- Literacy - Proficiency in reading and writing through a variety of media
- Numeracy - Proficiency in using numbers at appropriate levels of accuracy
- Self-Management - Able to work unsupervised in an efficient, punctual and structured manner. To examine the outcomes of tasks and events, and judge levels of quality and importance
- Exploring - Able to investigate, research and consider alternatives
- Information retrieval - Able to access different and multiple sources of information
- Inter-personal - Able to question, actively listen, examine given answers and interact sensitevely with others
- Critical analysis & Problem Solving - Able to deconstruct and analyse problems or complex situations. To find solutions to problems through analyses and exploration of all possibilities using appropriate methods, rescources and creativity.
- Safety-Consciousness - Having an awareness of your immediate environment, and confidence in adhering to health and safety regulations
- Presentation - Able to clearly present information and explanations to an audience. Through the written or oral mode of communication accurately and concisely.
- Argument - Able to put forward, debate and justify an opinion or a course of action, with an individual or in a wider group setting
- Self-awareness & Reflectivity - Having an awareness of your own strengths, weaknesses, aims and objectives. Able to regularly review, evaluate and reflect upon the performance of yourself and others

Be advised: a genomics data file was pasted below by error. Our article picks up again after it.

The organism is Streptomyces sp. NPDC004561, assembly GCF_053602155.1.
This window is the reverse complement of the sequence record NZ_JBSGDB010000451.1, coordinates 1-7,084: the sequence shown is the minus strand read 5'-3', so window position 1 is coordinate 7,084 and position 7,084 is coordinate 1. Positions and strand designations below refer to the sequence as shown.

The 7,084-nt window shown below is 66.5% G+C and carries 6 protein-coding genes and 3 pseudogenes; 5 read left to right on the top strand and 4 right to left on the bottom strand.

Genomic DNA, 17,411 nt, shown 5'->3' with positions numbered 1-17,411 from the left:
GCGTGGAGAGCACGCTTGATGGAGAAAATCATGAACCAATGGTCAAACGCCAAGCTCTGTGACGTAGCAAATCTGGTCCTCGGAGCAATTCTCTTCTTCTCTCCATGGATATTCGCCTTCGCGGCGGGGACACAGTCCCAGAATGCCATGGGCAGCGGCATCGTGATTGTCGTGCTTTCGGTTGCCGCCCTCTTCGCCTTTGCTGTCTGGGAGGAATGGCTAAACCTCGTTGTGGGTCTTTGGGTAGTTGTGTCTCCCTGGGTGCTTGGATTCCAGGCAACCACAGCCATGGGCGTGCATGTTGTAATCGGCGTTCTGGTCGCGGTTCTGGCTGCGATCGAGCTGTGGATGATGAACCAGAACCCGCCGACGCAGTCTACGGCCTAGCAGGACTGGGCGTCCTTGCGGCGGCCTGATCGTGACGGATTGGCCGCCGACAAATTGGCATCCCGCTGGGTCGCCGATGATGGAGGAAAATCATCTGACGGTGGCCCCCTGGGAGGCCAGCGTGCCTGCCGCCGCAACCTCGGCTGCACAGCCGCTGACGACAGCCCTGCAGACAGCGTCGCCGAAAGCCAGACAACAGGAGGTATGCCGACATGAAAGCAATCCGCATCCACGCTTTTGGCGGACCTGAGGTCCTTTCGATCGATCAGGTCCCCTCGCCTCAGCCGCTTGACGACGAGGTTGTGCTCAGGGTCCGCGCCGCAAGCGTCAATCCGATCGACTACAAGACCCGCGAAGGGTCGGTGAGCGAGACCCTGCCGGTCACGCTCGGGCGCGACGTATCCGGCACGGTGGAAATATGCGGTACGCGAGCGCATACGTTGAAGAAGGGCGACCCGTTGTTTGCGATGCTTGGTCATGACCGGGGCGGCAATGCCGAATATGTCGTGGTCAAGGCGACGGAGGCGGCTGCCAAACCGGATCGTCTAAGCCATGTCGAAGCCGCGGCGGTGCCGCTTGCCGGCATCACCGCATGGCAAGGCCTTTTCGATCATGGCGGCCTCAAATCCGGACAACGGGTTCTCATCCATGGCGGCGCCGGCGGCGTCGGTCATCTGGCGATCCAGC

- Leadership - Able to lead and manage, develop action plans and objectives, offer guidance and direction to others, and cope with the related pressures such authority can result in
Subject specific skills
- Develop and identify research question(s) and/or hypotheses as the basis for investigation.
- Conduct fieldwork and/or laboratory work competently with awareness of appropriate risk assessment and ethical considerations
- Recognize and apply appropriate theories and concepts from a range of disciplines.
- Consider issues from a range of interdisciplinary perspectives.
- Apply subject knowledge to the understanding and addressing of problems.
- Collect, analyse and interpret primary and/or secondary data using appropriate qualitative and/or quantitative techniques.
- Awareness of the concepts of spatial and temporal scale in understanding processes and relationships.
- Appreciation of the reciprocal nature of human-environmental relationships.
- Apply appropriate techniques for presenting spatial and/or temporal trends in data.
- Understand the provisional nature of information and appreciate competing and alternative explanations.
- Recognize the moral, ethical and social issues relating to the subject.
- Collect and record data generated by a diverse range of methods.
- Demonstrate awareness of the importance of risk assessment and relevant legislation
Resource implications for students
Talis Reading listhttp://readinglists.bangor.ac.uk/modules/dxx-3507.html
Additional reading material i/ references are acknowledged in lectures